Exhibition on Polish diplomats who saved Jews at the Riga Ghetto and Holocaust in Latvia Museum

The exhibition Passports For Life commemorates the righteous diplomats who rescued Jews and the anti-Holocaust actions of the Polish underground state and Polish government-in-exile. 80 years ago, the Polish Legation in Switzerland launched its rescue operations. To commemorate this, the Sejm of the Republic of Poland has declared 2021 the year of the Ładoś Group.

The exhibition is dedicated to an important episode in Polish history, almost unknown to the general public: the Ładoś Group, set up by Aleksander Ładoś, Polish Envoy in Switzerland. to save Jews from extermination. Besides himself, it also included his deputy Stefan Ryniewicz, Vice-Consul Konstanty Rokicki, Juliusz Kühl, attaché to the Embassy, and two representatives of Jewish organizations, Abraham Zilberschein (the World Jewish Congress and its Committee for the Support of Jewish War Victims in Israel, RELICO), and Chaim Eiss (Agudath Israel). Between 1941 and 1943, the group was involved in forging and smuggling Latin American passports for Jews into Poland and other European countries from Switzerland. From 9,000 to 12,000 people are estimated to have received them. The number of survivors is still unknown.

For these diplomats, Latvia was not a terra incognita. Aleksander Ładoś was one of the members of the Polish delegation at the 1920 peace talks with Bolshevik Russia in Riga, and Polish ambassador to Latvia in 1923-1926. Rokicki and Ryniewicz were also well acquainted with Latvia: they worked at the embassy in Riga (1934-1936) and were probably friends from that time.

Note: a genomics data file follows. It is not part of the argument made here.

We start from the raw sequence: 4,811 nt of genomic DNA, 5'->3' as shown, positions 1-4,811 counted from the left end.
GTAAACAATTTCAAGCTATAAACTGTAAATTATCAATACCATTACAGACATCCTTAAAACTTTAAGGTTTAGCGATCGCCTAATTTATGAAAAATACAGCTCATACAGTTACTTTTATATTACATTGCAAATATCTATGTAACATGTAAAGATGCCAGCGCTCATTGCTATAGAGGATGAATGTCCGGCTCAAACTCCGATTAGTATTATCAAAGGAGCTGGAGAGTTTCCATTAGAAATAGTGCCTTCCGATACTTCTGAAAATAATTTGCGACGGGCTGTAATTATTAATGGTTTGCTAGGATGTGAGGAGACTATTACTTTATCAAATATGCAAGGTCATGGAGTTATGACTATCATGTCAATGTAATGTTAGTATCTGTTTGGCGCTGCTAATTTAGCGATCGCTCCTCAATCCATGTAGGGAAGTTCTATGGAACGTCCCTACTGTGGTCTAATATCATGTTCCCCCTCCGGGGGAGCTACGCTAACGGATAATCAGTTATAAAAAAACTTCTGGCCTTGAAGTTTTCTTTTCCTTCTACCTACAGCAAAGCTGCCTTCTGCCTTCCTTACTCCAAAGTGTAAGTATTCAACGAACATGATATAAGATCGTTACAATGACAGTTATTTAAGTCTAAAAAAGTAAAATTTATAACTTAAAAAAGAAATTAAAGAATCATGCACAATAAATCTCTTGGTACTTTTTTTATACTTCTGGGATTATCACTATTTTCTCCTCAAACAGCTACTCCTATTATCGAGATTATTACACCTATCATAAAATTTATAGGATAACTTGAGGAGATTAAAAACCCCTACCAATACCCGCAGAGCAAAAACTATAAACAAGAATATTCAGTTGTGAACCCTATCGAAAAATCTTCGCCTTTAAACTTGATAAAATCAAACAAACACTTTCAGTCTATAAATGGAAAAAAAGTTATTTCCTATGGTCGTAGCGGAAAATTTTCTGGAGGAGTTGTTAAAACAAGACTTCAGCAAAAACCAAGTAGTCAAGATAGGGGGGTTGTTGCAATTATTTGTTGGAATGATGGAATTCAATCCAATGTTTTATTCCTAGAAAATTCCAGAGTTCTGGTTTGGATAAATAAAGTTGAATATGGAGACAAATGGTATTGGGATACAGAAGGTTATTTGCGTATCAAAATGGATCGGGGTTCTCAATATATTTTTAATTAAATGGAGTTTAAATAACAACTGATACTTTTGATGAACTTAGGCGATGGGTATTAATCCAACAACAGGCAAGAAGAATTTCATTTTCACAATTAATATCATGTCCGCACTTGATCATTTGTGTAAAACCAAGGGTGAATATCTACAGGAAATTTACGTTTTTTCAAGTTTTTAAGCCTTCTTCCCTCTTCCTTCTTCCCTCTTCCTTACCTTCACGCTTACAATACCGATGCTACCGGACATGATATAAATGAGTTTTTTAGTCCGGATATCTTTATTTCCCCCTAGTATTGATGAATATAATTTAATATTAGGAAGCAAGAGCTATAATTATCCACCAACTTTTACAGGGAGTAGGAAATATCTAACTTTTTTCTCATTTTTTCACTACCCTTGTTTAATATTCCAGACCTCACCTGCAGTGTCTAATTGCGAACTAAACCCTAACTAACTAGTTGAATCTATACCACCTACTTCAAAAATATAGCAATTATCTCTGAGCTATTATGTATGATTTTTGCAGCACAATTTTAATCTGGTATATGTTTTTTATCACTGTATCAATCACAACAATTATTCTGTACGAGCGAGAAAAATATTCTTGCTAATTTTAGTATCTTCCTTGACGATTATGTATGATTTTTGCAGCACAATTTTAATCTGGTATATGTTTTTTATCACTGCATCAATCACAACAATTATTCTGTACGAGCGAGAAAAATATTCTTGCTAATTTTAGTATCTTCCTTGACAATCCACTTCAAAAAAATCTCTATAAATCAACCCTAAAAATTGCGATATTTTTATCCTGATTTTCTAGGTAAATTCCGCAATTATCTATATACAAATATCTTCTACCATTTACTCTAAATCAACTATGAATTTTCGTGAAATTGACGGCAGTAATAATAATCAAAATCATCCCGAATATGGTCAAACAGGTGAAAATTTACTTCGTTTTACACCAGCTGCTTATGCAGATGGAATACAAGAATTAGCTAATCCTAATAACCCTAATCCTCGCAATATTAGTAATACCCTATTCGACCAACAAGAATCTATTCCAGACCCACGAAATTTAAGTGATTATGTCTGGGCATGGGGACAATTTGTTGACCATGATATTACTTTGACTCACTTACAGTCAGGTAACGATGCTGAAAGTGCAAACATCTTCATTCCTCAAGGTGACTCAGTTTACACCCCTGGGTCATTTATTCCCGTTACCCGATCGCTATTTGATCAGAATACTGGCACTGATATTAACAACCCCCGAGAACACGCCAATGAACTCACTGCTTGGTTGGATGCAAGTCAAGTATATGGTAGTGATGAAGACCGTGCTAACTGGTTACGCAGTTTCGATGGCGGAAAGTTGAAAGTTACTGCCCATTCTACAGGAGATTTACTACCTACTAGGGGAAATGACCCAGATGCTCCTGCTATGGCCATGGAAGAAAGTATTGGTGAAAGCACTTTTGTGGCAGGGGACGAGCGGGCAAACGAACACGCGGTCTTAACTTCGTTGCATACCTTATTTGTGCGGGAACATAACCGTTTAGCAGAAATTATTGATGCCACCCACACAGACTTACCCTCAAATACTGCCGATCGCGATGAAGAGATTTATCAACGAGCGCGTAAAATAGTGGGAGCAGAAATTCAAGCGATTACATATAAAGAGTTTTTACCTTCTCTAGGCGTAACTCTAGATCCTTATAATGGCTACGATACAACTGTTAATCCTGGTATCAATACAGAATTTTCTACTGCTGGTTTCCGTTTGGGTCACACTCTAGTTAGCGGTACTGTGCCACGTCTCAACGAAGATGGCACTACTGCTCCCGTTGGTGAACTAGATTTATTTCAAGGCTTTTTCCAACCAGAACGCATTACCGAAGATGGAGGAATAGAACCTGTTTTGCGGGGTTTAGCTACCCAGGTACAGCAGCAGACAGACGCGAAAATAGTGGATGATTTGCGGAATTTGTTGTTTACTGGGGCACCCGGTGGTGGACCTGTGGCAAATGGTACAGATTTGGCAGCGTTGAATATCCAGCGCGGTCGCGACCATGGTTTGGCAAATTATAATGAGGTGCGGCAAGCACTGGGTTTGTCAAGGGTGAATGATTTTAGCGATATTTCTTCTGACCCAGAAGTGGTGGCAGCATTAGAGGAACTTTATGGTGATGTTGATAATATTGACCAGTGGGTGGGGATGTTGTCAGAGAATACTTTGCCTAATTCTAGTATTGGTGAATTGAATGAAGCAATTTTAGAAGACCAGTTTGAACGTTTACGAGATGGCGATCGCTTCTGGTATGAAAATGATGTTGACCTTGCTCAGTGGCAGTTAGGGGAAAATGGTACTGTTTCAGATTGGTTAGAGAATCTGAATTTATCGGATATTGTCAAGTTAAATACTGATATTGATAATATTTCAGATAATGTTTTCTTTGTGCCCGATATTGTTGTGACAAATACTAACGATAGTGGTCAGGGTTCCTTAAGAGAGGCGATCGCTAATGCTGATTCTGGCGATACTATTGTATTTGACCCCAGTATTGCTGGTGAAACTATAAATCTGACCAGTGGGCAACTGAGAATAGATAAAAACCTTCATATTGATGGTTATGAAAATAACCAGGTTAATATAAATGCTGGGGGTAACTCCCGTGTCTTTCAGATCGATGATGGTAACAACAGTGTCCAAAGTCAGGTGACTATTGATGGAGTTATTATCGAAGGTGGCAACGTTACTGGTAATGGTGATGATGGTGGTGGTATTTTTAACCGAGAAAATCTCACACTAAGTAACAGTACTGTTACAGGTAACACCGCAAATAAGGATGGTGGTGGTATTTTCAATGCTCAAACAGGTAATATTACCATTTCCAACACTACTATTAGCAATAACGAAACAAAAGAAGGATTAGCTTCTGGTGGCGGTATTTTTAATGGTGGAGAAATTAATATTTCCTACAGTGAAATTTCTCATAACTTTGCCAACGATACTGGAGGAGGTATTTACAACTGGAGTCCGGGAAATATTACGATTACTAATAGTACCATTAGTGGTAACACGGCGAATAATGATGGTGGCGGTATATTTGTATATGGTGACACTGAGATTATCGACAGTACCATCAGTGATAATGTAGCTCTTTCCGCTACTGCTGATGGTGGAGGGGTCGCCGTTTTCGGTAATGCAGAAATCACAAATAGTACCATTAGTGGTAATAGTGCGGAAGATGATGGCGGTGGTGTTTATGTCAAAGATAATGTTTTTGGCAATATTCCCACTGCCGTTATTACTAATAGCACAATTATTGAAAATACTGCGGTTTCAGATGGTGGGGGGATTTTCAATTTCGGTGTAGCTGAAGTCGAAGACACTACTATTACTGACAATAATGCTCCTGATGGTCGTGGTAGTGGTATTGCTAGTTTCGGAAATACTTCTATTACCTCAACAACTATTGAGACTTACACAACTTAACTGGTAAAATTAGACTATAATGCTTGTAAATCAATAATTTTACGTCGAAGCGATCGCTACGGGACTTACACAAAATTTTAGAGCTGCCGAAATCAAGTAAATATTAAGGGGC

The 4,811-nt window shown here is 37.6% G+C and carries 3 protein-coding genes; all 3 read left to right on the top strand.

On the exhibition stands you can see reproductions of the most valuable documents from Chaim Eiss’s archive: passports, accounts, Eiss’s correspondence with Polish diplomats, letters from ghetto inmates to Silberschein who was one of the intermediaries between Polish Jews and the Legation.

The motto of the exhibition is the verse ‘Passports’ by Władysław Szlengel, a Polish Jew, poet and author of the daily chronicle of the Warsaw Ghetto, murdered in 1943: “How I wish I had a Uruguayan passport, / so I could have one in Costa Rica and Paraguay, / but that I could live in peace in Warsaw / because this land is still the most beautiful.

The exhibition Passports For Life was prepared by the Pilecki Institute in cooperation with the Polish Embassies in Bern and Riga and the Riga Ghetto and Holocaust in Latvia Museum.